For full coverage of Middle East business, see MEED
Kuwait’s current account will move into a deficit of 1 per cent of GDP in 2016 due to lower oil prices and continuing import growth, National Bank of Kuwait (NBK) said in a report released yesterday.
Kuwait’s external position nevertheless remains relatively strong in comparison to its GCC peers thanks to its high level of overseas assets and more resilient current account, NBK said.
Kuwait’s trade surplus fell by more than half to an 11-year low of KD 8.4bn in 2015 mainly due to a 47 per cent drop in oil exports. Imports grew by 7.1 per cent due to large increases in spending on capital projects and higher capital goods imports. Net services outflows continued to rise in 2015, boosted by solid growth in net travel expenditures of 10 per cent.
“A decline in net investment income also added downward pressure on the current account balance (in 2016),” NBK said. “Net investment income fell by 7.8 per cent in 2015 largely as a result of a rise in investment income outflows. Meanwhile, investment income inflows from Kuwaiti overseas investment continued to see healthy growth of 8.2 per cent. Income from portfolio investment was particularly robust, growing by 10 per cent during 2015.”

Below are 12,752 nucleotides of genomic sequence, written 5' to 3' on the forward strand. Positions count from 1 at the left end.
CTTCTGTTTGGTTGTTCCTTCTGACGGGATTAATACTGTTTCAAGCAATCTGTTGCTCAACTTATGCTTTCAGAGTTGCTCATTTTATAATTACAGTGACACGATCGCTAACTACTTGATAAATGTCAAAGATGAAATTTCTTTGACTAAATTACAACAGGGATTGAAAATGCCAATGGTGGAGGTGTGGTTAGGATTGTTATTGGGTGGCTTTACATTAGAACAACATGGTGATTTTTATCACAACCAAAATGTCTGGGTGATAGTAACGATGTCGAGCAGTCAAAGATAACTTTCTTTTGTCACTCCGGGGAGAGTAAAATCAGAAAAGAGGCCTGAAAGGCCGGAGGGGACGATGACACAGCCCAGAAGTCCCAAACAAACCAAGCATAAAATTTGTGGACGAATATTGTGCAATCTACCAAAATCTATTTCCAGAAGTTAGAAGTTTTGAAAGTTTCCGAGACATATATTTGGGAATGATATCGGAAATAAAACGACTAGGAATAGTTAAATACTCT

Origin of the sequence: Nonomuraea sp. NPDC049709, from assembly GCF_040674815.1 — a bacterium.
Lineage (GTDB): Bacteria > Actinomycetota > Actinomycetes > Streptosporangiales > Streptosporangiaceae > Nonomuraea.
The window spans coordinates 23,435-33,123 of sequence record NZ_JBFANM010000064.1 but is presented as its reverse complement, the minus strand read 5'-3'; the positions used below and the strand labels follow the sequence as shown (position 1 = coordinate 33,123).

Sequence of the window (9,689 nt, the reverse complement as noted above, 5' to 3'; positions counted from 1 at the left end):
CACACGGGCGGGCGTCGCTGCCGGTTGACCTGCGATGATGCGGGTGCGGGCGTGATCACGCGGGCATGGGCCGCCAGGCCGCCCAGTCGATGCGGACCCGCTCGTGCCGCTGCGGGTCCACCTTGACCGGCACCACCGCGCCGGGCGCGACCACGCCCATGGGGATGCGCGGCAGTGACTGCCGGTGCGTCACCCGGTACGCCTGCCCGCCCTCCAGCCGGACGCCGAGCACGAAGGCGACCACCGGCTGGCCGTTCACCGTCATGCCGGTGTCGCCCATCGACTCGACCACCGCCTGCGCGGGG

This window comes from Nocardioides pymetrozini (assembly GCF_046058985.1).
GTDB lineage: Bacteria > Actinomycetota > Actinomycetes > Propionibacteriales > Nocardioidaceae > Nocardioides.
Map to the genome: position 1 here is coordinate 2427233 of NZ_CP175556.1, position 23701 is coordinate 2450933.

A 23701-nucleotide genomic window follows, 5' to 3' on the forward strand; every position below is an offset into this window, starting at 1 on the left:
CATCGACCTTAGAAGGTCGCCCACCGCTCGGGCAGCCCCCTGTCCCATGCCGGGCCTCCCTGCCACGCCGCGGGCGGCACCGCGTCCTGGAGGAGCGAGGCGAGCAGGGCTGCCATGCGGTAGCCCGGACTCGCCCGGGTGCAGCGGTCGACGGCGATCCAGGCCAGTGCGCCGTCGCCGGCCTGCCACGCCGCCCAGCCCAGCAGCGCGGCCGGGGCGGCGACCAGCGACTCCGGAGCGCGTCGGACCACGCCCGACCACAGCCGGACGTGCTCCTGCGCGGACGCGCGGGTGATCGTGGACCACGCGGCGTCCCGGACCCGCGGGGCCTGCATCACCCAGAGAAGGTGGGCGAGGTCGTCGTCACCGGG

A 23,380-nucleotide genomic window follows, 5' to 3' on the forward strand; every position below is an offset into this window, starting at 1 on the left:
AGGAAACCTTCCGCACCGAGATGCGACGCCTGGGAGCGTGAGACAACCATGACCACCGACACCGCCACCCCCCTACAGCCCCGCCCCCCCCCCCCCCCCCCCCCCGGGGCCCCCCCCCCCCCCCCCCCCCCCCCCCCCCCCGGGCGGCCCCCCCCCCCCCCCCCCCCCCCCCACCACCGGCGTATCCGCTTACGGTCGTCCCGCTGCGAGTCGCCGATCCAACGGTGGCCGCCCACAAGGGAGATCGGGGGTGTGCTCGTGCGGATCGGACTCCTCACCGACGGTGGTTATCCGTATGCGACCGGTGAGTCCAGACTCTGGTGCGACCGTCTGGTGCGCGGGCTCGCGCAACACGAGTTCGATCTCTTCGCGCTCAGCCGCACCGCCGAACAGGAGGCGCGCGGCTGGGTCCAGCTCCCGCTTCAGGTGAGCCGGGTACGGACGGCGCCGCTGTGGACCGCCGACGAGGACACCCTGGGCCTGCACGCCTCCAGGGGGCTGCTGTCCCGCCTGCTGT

Kuwait’s current account surplus fell in 2015 from 33 per cent of GDP to 5.1 per cent of GDP in 2014.
NBK said Kuwait remained a net creditor to the rest of the world, with a financial outflow of KD 2.1bn compared to KD 16.4bn in 2014. Most of the drop came from a drawdown of liquid assets. Currency and deposits held by the government declined by KD 8.1 billion.
The Central Bank of Kuwait held substantial reserves of KD7.8bn at the end of 2015, or an estimated 9.9 months of imports. The foreign assets of the state as a whole, the bulk of which are held by Kuwait Investment Authority (KIA), are thought to be in excess of KD 170bn, NBK said.